The University of San Francisco athletics community lost one of its most treasured members on Sunday, when former head men’s soccer coach Steve Negoesco passed away at the age of 93.
A former player who starred for Gus Donoghue from 1947 to 1951, Negoesco coached for the Dons for 39 seasons, beginning in 1962. His teams captured four national championships and 22 conference championships. He had a career winning percentage of .725.
“I don’t like to lose,” Neogesco said of his record. “I don’t care about winning; I just don’t like to lose.”
He was the team captain for the 1949 National Collegiate Co-Championship team, where he refused the referee’s request to continue play after a dubious hand ball penalty that allowed Penn State to tie the game at 2-2. That decision led to the game ending in a tie.
“Coach Stephen Negoesco’s personal story is forever intertwined with that of his longtime academic home, the University of San Francisco,” said USF President Fr. Paul Fitzgerald. “He will be forever remembered and long missed.”
The namesake of the Dons’ soccer field on the Hilltop, Negoesco was on hand for games several times last season, and liked to frequent men’s practices, despite his advanced age, and would occasionally attend women’s games.
“I just remember when I was in high school as a player, USF was always one of the best college teams in the nation year in and year out and produced so many pro players,” said USF women’s head coach Jim Millinder. “The reason is Steve. He was a legend and will always remain a legend in college soccer.”
Considered one of college soccer’s all-time greatest coaches, Negoesco is a member of the USF Athletic Hall of Fame, as well as a National Soccer, National Soccer Coaches Association of America, and Bay Area Halls of Fame.
Negoesco amassed a record of 540-172-66 (.725), which still ranks ninth-most all-time for any coach at any collegiate level, and second most by coaches at the Division I level. He was the first collegiate men’s soccer coach to reach the 500-win plateau.
“Steve was a pioneer, visionary and legend of soccer at USF, Bay Area as well as the entire country,” said former men’s head coach Erik Visser, a four-time letter-winner under Ngoesco, and his assistant for 19 seasons before taking over the head job in 2001. “He has impacted and made a difference in thousands of lives. His passion and knowledge for the game was unparalleled. He was able to unify teams with student athletes from more than a dozen countries and played a brand of soccer that is now being emulated in the country.”
“Coach Negoesco made me feel like family from my very first day at the Hilltop,” said current men’s coach Eddie Soto. “His love for the program and players young and old were evident. I saw him happiest when he visited our training sessions and games. We had great conversations about his teams of the past, but what really stuck was how proud he was of all his players. His courage to compete led to a legacy that will be remembered forever. God Bless you coach, and may you rest in peace.”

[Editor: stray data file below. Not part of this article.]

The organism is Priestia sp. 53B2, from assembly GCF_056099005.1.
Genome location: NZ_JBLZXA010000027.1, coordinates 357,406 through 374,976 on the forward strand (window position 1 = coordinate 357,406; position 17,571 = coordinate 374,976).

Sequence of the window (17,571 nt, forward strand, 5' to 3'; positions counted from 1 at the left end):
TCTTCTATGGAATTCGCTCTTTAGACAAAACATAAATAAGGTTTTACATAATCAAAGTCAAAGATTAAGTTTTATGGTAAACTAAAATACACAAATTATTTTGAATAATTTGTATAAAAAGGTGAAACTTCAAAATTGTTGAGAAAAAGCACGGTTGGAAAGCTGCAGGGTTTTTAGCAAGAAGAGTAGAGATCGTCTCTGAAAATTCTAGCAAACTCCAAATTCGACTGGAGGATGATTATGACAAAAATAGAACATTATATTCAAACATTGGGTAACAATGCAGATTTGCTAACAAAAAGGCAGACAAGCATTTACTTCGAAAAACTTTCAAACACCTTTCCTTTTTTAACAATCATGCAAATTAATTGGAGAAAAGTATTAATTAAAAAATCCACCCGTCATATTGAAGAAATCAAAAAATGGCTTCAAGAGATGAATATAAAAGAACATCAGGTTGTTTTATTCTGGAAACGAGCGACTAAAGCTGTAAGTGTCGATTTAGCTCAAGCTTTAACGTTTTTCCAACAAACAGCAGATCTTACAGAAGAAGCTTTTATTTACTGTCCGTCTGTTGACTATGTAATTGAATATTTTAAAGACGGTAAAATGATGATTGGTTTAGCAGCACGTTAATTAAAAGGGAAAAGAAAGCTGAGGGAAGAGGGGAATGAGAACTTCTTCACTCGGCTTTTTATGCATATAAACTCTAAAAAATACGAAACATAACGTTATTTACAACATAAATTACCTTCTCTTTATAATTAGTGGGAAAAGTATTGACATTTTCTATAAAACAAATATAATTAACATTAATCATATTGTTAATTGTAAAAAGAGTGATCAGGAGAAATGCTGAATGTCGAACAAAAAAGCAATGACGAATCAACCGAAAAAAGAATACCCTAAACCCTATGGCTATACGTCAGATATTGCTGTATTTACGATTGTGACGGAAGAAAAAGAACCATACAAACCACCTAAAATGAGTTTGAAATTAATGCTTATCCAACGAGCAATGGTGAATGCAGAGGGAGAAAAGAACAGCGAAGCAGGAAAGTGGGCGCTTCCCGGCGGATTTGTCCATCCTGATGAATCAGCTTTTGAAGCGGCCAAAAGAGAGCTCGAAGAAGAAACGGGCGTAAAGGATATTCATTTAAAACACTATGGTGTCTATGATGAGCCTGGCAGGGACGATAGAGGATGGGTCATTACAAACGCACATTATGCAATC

Negoesco’s coaching style emphasized skill development and game savvy during practices, and he empowered his team to run itself during actual matches.
The 17-year period spanning 1966-82 was dubbed “The Third USF Golden Age of Soccer” by Fr. Joe Egan, USF Hall of Famer and famed USF soccer historian. During that time, the Dons amassed a record of 291-34-24, scoring 1,316 goals while only allowing 323. The Dons won four national championships, 10 conference championships, and had 15 All-Americans.
The national championship teams, starting in 1966, relied heavily on international players, including seven born in Hungary, Russia, Poland, Peru, Guatemala, Germany and Indonesia, prompting Sports Illustrated to title their article on the Dons, “USF Wins One for the U.N.”
“I told the boys to expect insults from the people in the stands. They called us a bunch of foreigners and much worse,” Negoesco told his team in 1975. “I’m proud of the way we played. The boys won with style and flair. They answered the insults with ball handling that made the other team look foolish. The 1966 championship was excellent but this 1975 team is a quality team, solid in all respects.”
Appropriately enough, Negoesco got his soccer education abroad. Born in Jutland, New Jersey on Sept. 12, 1925, Negoesco was sent to Romania to live with relatives as a child, following the death of his mother.
In 1940, he was interned by the Germans after they discovered his American connections, but managed to escape the concentration camp and made his way to Bucharest, Romania. The Germans were so impressed with his soccer skills they allowed him to continue to compete. After the war, he returned to New Jersey before settling in San Francisco. It was in 1982 that USF’s on-campus soccer facility was named in his honor.
“As a kid all I ever wanted to do was play soccer for USF,” said USF soccer play-by-play announcer Joe Dugan, who played for Negoesco from 1988 to 1990. “Steve was a legend and an icon across the US Soccer landscape. I was very attracted to how Steve blended the best local talent with international student-athletes. When I got the chance to play for Steve at USF it was a dream come true.”
“USF was the team and Steve was the coach when I was growing up,” said former U.S. Olympic and former Virginia head coach Bruce Arena. “It would have been great to have the opportunity to learn from him.”
Negoesco was predeceased by his wife of 60 years, Mercedes. He is survived by his children Stefan, Sandra, Sonia, Stuart, Sylvana, Sergio, 17 grand-children and 19 great grand-children.College Sports